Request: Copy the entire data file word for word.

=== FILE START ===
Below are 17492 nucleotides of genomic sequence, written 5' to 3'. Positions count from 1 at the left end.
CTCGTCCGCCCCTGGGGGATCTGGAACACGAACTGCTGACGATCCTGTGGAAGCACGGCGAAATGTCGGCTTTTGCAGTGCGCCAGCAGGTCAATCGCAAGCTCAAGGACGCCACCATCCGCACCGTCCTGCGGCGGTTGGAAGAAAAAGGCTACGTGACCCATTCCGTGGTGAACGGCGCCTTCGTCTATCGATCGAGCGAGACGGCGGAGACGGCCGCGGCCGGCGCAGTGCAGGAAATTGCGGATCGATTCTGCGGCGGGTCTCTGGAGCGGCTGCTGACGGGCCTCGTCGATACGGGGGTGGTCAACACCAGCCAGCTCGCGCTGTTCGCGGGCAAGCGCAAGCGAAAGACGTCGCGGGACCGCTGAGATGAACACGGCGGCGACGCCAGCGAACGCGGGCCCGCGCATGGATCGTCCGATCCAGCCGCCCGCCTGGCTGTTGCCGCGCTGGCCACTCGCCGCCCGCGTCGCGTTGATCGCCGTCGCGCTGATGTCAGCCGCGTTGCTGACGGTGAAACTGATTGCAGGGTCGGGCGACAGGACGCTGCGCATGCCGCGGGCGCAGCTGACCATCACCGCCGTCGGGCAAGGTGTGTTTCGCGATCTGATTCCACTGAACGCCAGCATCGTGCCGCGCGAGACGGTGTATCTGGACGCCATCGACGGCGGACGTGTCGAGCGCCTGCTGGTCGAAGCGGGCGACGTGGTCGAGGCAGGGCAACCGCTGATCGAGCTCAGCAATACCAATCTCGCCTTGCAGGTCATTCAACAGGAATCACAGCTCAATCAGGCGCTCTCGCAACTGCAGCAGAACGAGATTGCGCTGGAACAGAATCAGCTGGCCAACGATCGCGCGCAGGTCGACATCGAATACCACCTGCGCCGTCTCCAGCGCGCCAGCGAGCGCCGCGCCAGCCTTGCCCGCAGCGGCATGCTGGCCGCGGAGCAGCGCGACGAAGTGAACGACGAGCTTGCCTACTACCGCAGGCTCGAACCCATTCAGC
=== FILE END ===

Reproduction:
Below are 17492 nucleotides of genomic sequence, written 5' to 3'. Positions count from 1 at the left end.
CTCGTCCGCCCCTGGGGGATCTGGAACACGAACTGCTGACGATCCTGTGGAAGCACGGCGAAATGTCGGCTTTTGCAGTGCGCCAGCAGGTCAATCGCAAGCTCAAGGACGCCACCATCCGCACCGTCCTGCGGCGGTTGGAAGAAAAAGGCTACGTGACCCATTCCGTGGTGAACGGCGCCTTCGTCTATCGATCGAGCGAGACGGCGGAGACGGCCGCGGCCGGCGCAGTGCAGGAAATTGCGGATCGATTCTGCGGCGGGTCTCTGGAGCGGCTGCTGACGGGCCTCGTCGATACGGGGGTGGTCAACACCAGCCAGCTCGCGCTGTTCGCGGGCAAGCGCAAGCGAAAGACGTCGCGGGACCGCTGAGATGAACACGGCGGCGACGCCAGCGAACGCGGGCCCGCGCATGGATCGTCCGATCCAGCCGCCCGCCTGGCTGTTGCCGCGCTGGCCACTCGCCGCCCGCGTCGCGTTGATCGCCGTCGCGCTGATGTCAGCCGCGTTGCTGACGGTGAAACTGATTGCAGGGTCGGGCGACAGGACGCTGCGCATGCCGCGGGCGCAGCTGACCATCACCGCCGTCGGGCAAGGTGTGTTTCGCGATCTGATTCCACTGAACGCCAGCATCGTGCCGCGCGAGACGGTGTATCTGGACGCCATCGACGGCGGACGTGTCGAGCGCCTGCTGGTCGAAGCGGGCGACGTGGTCGAGGCAGGGCAACCGCTGATCGAGCTCAGCAATACCAATCTCGCCTTGCAGGTCATTCAACAGGAATCACAGCTCAATCAGGCGCTCTCGCAACTGCAGCAGAACGAGATTGCGCTGGAACAGAATCAGCTGGCCAACGATCGCGCGCAGGTCGACATCGAATACCACCTGCGCCGTCTCCAGCGCGCCAGCGAGCGCCGCGCCAGCCTTGCCCGCAGCGGCATGCTGGCCGCGGAGCAGCGCGACGAAGTGAACGACGAGCTTGCCTACTACCGCAGGCTCGAACCCATTCAGC